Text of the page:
Enthusiasm, dedication, the ability to join in, that’s what Nick Challenger looks for when he’s casting a show.
The one thing the man behind the success of Wales Musical Theatre Company does not do, though, is hold auditions.
The community theatre group’s next production, Show Stoppers, comes to the Acorn Theatre in Worksop from September 14 to 17.
There will be an estimated 70 performers on stage, aged between five and 80, all of them giving everything they’ve got to a string of West End, Broadway and movie hits from a range of titles as varied as Matilda, Beauty and the Beast, Jersey Boys, Joseph and his Amazing Technicolor Dreamcoat, Jekyll and Hyde, Sister Act and the Rocky Horror Show.
But what nobody in the cast will have had to do is stand in front of an audition panel and prove their dramatic or musical worth.
Nick insisted: “We don’t have any criteria for being in the show, absolutely no auditions for people to join.
“They just have to bring themselves along and I will bring out whatever I can see in then hopefully.”
It’s a decision based in part on the fact that Nick, 38, readily admits that he has always hated auditioning for parts himself.
He’s been acting and performing most of his life, starting with school productions, which is where Roy Staniforth, the man behind the Wales Methodist Church Pantomime Players, first saw Nick in a production of Calamity Jane and invited him to join the group.
Nick recalled: “I must have been around 15 at the time and here I am, 23 years later, still heavily involved.
“To me, being part of Wales is like being in a very special family, family who are all there for each other.”
But the one thing Nick has never become accustomed to is having to impress an audition panel.
He said: “I’ve been auditioned so I know exactly what it’s like.
“I don’t like being put in front of a panel, I don’t like the feeling of rejection if you don’t get the part and I can’t imagine many other people enjoy that feeling too.”
Nick now writes, produces and directs the famous Wales pantomime following Roy’s retirement – the next show, a new production of Cinderella, will be on stage in Sheffield in the New Year.
But when he decided to launch a new branch of the society, Wales Musical Theatre Company, he knew he wanted to make it a true community experience – which is why all his cast have to bring along is genuine enthusiasm and a willingness to learn.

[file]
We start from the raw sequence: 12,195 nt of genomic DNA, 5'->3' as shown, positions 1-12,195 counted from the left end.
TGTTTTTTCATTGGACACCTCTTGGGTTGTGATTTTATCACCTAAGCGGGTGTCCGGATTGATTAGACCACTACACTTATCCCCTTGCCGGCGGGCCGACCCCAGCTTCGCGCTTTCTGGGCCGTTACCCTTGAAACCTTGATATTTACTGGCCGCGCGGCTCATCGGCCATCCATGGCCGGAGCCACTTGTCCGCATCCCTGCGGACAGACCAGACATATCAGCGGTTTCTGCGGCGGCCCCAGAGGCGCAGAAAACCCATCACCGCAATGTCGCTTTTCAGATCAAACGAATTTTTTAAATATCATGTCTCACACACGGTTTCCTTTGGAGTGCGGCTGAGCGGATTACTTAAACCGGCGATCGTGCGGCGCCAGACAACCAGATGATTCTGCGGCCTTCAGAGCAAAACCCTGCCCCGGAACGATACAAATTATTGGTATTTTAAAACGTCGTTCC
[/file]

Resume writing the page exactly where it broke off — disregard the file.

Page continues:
He continued: “I just throw everybody in at the deep end and let them get on with it.
“Really it’s a case of guiding them and bringing out the best, seeking out individual talents.”
It’s a unique approach and one that has seen Nick reach the national finals of the prestigious Britain Has Spirit Awards, in recognition of his long-standing work with the group.
Nick’s award citation recognises his tireless work on producing the company’s two annual shows.
The nomination reads: “He gives up his time to write scripts, manage rehearsals and spend time with individuals who couldn’t get into other groups.
“It provides an opportunity for people to try new things, meet new people and most importantly gain confidence.”
Because it is such an open door policy, Wales Musical Theatre Company also has cast members who otherwise might never get a chance to appear on stage.
Nick added: “We have one young member of the company who is autistic but who had become passionate about appearing on stage after coming to see one of the pantomimes.
“If we’d asked him to audition he would have walked away from the start but he came along and we didn’t really think he would get past the rehearsal period let alone make it onto the stage.
“He was the sort of boy who seldom left his room, who hated bright lights, who never spoke and was accompanied by his mum.
“But he came along, went on stage without his mother - and the change in his life was unbelievable.
“The simple truth is that if we had asked him to audition he would never have achieved any of the things he did.”
Above everything else, however, Nick is very keen to emphasis that the success of the group is down to the contribution of his cast members rather than he does himself, even though he is a talented player in his own right and will be taking to the stage in January to play Baroness Hardup in panto favourite Cinderella.
He said: “I really do have to point out that I am just one small part of what Wales Musical Theatre Company is about and that its success is entirely down to the endless work and enthusiasm of around 80 people, aged between five and 80.
“They are the real stars of this show and without them none of what we achieve every year would be possible.”